The church of San Cataldo was also constructed by an Admiral of the Kingdom, Maio of Bari, who made it the private chapel of his palace, built on the ruins of the ancient Punic-Roman walls. It was founded in the mid-twelfth century, although its current appearance is very different from its original one, as Maio’s palace incorporated the chapel, and has been reworked substantially over the centuries.
However Patricolo’s 1882 renovation work mercilessly demolished the palace, isolating the little church.
It has been open to the public for only a century, as it was previously reserved for the ceremonies of the Knights of Jerusalem. The heavily restored exterior is a rectangular structure of tufa blocks with three blind arches containing single-lancet windows on each façade. The central apse juts out slightly on the eastern side. The whole structure is topped by a finely carved cornice. A narrower rectangular drum runs along the entire length of the roof, with three windows on each of the long sides and one on the short sides. It is topped by three cupolas, which have become one of the symbols of Palermo. Originally faced with opus signinum, they are now painted red.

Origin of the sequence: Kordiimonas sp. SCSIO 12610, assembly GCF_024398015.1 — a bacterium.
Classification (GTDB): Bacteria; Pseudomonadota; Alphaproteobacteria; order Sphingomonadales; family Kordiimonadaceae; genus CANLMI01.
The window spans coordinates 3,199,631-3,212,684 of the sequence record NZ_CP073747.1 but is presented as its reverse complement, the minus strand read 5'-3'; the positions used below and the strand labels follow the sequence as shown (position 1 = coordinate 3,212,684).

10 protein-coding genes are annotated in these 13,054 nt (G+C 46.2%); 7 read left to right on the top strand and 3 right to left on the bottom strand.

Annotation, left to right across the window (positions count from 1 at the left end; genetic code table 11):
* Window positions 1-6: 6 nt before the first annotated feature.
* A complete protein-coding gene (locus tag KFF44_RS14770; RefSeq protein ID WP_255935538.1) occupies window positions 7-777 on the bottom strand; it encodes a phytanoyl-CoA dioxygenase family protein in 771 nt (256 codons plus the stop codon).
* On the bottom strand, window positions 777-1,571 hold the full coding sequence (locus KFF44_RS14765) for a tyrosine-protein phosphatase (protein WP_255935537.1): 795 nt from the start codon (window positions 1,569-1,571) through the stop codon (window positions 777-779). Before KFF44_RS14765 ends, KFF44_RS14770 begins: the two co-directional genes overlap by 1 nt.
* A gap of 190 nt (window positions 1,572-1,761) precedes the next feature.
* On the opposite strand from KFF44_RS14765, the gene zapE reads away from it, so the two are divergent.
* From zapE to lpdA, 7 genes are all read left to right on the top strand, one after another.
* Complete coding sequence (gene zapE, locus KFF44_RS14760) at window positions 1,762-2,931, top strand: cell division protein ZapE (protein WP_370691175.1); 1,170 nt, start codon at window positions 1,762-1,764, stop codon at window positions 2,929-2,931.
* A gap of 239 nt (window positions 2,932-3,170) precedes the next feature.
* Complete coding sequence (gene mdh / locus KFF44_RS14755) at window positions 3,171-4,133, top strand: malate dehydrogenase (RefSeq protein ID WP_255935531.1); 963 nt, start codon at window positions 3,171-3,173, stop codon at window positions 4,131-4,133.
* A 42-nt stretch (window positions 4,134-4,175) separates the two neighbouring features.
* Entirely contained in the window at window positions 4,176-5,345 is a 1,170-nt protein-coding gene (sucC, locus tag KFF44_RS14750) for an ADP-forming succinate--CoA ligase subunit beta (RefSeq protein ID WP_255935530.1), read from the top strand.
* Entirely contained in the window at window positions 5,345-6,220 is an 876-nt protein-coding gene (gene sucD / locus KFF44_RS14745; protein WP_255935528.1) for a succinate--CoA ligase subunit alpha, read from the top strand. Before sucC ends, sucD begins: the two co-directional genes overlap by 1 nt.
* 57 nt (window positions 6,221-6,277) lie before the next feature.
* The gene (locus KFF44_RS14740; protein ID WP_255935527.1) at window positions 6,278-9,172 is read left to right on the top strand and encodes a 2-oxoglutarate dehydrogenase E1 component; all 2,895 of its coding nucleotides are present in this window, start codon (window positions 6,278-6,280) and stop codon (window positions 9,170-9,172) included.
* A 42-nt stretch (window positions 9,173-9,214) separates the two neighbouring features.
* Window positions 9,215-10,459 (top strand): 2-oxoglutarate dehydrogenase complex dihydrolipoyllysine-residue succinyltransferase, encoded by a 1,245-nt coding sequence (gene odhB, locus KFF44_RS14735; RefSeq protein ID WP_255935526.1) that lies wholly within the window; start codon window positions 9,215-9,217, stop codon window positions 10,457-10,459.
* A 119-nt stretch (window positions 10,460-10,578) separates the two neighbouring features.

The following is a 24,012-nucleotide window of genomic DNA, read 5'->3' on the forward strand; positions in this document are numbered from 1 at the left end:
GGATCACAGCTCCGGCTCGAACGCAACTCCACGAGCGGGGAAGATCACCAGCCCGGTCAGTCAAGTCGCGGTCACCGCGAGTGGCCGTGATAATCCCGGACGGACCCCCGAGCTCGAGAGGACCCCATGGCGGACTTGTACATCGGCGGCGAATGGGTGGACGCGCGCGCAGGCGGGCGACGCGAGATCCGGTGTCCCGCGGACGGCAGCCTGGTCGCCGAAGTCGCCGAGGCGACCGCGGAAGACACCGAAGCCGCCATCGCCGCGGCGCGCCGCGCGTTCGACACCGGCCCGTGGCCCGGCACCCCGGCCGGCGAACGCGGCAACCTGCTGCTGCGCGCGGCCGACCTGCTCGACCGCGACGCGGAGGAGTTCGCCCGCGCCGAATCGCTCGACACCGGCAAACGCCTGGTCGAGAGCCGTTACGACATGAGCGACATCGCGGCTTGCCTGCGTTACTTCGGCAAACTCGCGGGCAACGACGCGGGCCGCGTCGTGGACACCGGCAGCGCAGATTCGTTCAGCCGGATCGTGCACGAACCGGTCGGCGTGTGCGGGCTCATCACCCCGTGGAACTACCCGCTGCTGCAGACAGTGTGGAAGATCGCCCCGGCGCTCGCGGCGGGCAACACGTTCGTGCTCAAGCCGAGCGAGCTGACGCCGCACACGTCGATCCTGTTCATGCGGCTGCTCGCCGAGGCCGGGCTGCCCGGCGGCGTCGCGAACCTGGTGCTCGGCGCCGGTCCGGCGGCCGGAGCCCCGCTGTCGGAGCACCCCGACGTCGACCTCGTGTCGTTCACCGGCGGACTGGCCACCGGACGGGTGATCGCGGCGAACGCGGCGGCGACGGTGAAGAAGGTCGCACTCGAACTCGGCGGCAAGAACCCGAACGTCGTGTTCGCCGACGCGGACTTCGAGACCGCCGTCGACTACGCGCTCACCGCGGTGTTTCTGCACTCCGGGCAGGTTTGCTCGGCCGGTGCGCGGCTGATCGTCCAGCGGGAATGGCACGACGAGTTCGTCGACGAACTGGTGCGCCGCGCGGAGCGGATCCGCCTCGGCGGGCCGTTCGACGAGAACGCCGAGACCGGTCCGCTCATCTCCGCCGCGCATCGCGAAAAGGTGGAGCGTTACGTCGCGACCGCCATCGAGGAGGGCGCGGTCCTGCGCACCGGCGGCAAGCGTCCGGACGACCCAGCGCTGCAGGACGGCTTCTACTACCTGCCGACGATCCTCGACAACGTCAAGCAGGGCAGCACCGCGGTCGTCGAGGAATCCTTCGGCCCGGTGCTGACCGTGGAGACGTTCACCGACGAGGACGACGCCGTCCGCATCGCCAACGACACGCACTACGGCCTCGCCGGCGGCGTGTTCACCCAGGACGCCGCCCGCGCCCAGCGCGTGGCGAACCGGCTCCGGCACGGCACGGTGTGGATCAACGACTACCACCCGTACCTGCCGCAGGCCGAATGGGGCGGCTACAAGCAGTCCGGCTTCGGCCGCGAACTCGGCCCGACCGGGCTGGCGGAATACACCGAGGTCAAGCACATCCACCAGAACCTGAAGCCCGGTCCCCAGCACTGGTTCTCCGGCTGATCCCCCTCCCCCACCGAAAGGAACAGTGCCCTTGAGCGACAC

The archdiocese has entrusted the church to the Palermo section of the Equestrian Order of the Holy Sepulchre of Jerusalem.